Sam climbed up the ladder with a blanket under one arm and a wicker basket under the other. As he neared the top of the ladder, a sound came from his throat like that of a sick animal. It suddenly occurred to him that our 8-foot ladder would not reach the 15-foot high shelves.

    Sam climbed down, scratched his head, looked up again, and then pulled out the Visa we were not going to use. He said he would be back soon.

    Two hours later, he returned, thrilled that the hardware store could deliver his shiny new ladder that morning. Looking at the receipt, I noticed a few more items, but hesitated to ask what they were.

    I watched the deliveryman unload the truck. There was a new ladder, three new power tools, light bulbs, a machete, varying sizes of lumber, glow-in-the-dark duct tape and a package of M&M’s.

    Sam positioned the new ladder under the pot shelf. Up he climbed once again, carrying the same blanket and basket he carried earlier.

    I left the house. I took my sons and the dog, knowing what Sam is like when he is on the prowl. We went to MacDonald’s. I bought groceries. We stopped at the park. We stopped at a nearby ranch to feed the horses. We got gas. We were killing time.

    When we returned, the pot shelves remained empty. Beneath each one were assorted pots, plants, sticks, blankets, glow-in-the-dark duct tape, a can of red paint, empty beer cans, a bag of pretzels and gnawed bones.

    Beneath the kitchen pot shelf, Sam was sitting in a yoga position. “This may need more thought,” he said. “How much have we budgeted for pot shelves?”

    I stared at him. I put the kids to bed, fed the dog, watched a rerun of I Love Lucy, called my mom, showered and got into bed.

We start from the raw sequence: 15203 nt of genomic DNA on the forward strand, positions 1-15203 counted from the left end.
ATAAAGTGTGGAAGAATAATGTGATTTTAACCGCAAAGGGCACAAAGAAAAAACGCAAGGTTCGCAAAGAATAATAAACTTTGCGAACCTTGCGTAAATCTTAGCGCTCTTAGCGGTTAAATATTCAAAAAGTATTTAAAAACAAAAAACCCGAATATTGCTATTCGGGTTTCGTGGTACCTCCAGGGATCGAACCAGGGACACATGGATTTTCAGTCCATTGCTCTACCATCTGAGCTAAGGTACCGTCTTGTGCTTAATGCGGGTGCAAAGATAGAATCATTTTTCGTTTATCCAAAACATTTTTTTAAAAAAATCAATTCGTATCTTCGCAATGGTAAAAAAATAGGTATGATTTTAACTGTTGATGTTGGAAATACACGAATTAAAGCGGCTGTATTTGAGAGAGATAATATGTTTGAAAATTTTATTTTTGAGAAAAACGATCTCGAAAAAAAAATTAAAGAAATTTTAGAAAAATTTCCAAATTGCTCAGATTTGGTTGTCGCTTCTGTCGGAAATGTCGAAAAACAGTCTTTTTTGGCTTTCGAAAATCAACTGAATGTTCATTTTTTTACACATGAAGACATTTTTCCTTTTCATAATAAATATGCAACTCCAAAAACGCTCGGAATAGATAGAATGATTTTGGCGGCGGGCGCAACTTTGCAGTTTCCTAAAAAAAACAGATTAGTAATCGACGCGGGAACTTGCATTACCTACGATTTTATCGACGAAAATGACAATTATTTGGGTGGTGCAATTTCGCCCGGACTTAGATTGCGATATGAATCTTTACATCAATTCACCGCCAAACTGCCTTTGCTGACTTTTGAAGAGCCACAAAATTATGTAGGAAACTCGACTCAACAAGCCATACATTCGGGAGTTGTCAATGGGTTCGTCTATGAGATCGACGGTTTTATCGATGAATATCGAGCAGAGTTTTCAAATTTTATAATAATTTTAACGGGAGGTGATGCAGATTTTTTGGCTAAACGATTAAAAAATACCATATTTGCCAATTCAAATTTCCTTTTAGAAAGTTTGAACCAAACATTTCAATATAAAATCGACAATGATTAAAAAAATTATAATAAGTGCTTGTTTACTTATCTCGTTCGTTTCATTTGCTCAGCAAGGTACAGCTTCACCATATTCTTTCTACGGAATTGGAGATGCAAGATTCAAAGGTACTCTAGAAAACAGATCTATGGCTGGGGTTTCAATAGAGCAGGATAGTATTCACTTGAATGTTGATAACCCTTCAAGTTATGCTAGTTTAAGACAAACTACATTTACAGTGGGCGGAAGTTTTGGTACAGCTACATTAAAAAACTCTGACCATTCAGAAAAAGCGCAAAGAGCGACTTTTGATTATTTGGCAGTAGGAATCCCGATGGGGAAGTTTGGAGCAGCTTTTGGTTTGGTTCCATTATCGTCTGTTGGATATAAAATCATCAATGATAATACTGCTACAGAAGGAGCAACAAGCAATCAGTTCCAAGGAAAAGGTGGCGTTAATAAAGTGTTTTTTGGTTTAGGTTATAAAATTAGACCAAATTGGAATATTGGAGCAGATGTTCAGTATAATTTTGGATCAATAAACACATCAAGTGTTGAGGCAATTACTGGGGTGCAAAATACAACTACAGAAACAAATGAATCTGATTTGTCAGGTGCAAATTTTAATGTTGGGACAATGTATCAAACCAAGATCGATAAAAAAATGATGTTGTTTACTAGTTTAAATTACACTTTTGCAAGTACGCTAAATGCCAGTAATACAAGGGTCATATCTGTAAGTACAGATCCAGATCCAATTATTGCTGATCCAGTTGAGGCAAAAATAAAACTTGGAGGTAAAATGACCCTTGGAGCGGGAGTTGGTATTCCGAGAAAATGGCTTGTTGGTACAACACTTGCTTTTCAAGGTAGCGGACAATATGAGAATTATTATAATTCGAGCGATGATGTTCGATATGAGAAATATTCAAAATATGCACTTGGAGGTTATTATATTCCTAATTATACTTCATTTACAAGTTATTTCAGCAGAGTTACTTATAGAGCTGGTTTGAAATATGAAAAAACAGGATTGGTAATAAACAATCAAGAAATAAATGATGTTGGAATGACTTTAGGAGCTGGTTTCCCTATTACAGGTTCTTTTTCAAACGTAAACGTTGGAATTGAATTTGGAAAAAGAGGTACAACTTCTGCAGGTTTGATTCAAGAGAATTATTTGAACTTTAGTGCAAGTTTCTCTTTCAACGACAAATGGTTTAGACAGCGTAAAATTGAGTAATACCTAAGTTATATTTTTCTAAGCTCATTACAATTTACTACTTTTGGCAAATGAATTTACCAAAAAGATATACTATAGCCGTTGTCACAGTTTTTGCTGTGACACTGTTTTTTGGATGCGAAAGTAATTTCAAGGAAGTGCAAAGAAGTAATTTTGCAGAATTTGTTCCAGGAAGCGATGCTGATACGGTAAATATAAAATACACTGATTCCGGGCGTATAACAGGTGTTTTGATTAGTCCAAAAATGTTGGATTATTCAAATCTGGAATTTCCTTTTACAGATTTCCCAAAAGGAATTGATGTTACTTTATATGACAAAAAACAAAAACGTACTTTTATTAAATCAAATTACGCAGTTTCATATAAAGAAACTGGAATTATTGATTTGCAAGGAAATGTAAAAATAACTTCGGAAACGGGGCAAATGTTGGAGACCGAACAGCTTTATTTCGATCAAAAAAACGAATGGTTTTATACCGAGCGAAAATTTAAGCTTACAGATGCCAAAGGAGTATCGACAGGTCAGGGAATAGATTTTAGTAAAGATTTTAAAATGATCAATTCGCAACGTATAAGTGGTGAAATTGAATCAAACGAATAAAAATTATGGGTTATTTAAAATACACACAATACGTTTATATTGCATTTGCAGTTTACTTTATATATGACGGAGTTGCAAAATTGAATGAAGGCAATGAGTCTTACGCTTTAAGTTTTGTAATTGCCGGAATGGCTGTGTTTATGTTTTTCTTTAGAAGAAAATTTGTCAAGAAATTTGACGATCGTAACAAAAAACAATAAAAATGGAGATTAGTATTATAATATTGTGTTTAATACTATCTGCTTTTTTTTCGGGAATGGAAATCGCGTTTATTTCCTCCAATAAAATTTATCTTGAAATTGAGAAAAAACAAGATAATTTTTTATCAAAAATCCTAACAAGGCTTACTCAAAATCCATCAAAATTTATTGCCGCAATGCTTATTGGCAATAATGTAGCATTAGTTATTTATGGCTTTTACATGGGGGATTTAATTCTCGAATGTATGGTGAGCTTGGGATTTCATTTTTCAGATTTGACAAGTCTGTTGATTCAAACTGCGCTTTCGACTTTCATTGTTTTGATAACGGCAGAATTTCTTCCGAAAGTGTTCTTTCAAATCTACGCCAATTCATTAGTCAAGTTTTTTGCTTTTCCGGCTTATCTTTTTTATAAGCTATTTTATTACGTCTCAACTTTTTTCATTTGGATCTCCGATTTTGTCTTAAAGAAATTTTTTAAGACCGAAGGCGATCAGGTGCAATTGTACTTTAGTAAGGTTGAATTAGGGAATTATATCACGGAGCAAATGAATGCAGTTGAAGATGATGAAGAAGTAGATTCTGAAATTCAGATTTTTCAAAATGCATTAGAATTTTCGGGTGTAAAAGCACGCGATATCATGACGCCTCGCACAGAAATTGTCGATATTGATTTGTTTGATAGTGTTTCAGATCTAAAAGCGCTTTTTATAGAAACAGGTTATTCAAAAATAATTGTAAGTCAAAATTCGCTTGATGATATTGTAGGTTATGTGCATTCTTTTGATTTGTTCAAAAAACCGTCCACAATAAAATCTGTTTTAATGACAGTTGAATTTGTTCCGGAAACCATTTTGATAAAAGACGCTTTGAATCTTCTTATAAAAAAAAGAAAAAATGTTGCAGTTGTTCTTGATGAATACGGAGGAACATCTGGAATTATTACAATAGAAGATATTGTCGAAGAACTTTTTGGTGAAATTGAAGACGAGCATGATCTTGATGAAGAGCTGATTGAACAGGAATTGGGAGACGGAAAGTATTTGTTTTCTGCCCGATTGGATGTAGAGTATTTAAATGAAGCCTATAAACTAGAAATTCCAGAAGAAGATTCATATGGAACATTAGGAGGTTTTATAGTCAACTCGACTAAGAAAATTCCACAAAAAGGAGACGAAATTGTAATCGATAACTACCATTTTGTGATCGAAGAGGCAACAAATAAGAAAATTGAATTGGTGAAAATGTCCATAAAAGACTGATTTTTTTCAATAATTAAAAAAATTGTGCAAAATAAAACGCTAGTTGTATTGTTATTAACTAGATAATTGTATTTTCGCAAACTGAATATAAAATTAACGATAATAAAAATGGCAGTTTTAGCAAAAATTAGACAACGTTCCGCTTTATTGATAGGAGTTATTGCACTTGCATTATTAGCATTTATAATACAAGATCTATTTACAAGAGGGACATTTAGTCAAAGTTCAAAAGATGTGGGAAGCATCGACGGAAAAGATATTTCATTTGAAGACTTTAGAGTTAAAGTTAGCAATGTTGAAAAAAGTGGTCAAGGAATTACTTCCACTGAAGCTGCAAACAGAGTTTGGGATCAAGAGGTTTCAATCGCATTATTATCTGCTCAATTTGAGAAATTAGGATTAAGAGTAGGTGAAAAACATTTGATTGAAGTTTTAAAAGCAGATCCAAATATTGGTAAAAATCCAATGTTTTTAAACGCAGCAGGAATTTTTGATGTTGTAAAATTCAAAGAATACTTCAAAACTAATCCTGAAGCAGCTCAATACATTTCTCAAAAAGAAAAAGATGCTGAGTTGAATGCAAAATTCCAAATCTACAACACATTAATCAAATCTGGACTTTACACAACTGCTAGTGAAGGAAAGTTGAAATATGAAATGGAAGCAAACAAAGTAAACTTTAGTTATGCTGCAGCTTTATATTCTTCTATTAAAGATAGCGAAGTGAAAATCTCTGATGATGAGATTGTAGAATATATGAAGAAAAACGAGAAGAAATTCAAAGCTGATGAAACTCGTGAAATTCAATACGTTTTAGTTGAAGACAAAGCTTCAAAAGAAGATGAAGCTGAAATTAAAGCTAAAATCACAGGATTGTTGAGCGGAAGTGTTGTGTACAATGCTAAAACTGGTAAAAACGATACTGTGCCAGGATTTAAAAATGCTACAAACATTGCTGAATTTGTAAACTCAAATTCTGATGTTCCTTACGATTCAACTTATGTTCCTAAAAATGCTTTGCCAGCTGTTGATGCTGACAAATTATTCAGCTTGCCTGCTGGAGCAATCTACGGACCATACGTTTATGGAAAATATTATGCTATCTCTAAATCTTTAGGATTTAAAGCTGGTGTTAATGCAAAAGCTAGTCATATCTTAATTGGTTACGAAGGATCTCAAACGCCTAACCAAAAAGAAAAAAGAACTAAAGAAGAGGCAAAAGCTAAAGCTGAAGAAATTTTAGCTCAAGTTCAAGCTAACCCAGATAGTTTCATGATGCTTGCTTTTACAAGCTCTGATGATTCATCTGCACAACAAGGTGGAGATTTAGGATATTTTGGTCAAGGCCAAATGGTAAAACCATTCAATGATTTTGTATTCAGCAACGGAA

“Well, how much?” he persisted.

    I never gave him an answer.

    That is when the Pot Shelf Monster became a permanent member of our family. We have been in the house for several years. Every time we have free time, Sam leads us on safari in search of pot shelf items. Other families go to movies, picnics and ball games. We hunt for pot shelf goodies. We have hunted through every mall, every crafts fair, every tourist trap and every garage sale in Arizona, New Mexico, Nevada, Southern California and Mexico.

    Along the way, Sam has collected clay pots, blankets and other unusual items, all of which he has sworn at the time of purchase would be perfect for one of the pot shelves. Our guest room has become my Pot Shelf Monster’s trophy room, filled to capacity with his rewards of the hunt, rewards that did not look right once positioned in a pot shelf.

    Sam’s appearance has also changed. His neck is permanently kinked upward. He sneers and growls. His hair is more mangled and matted. He has been scratching various parts of his body with his toe claws. He has also developed a fondness for being rubbed on the tummy and being scratched behind the ear. But the pot shelves look exactly as they did the day we moved in, except they have become the home for a family of crickets.

    The most frightening of all our Pot Shelf Monster’s plans is his new online pot shelf store. It is his method of reducing inventory.

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3 Responses to “My Pot Shelf Monster”

  1. m says:

    Felice, you always make me LAUGH! Thanks again!!! m : )

  2. Teraisa says:

    At last, I am writing a comment using my name, rather than my husband’s! Great article, I love the lead and the rest is FUNNY. I’d love to write the rebuttal to your hubby, but I’ll keep silent! Can’t wait to see the next article.

  3. mimi says:

    I have a new house with pot shelves – could use some of that stuff. Have him text me?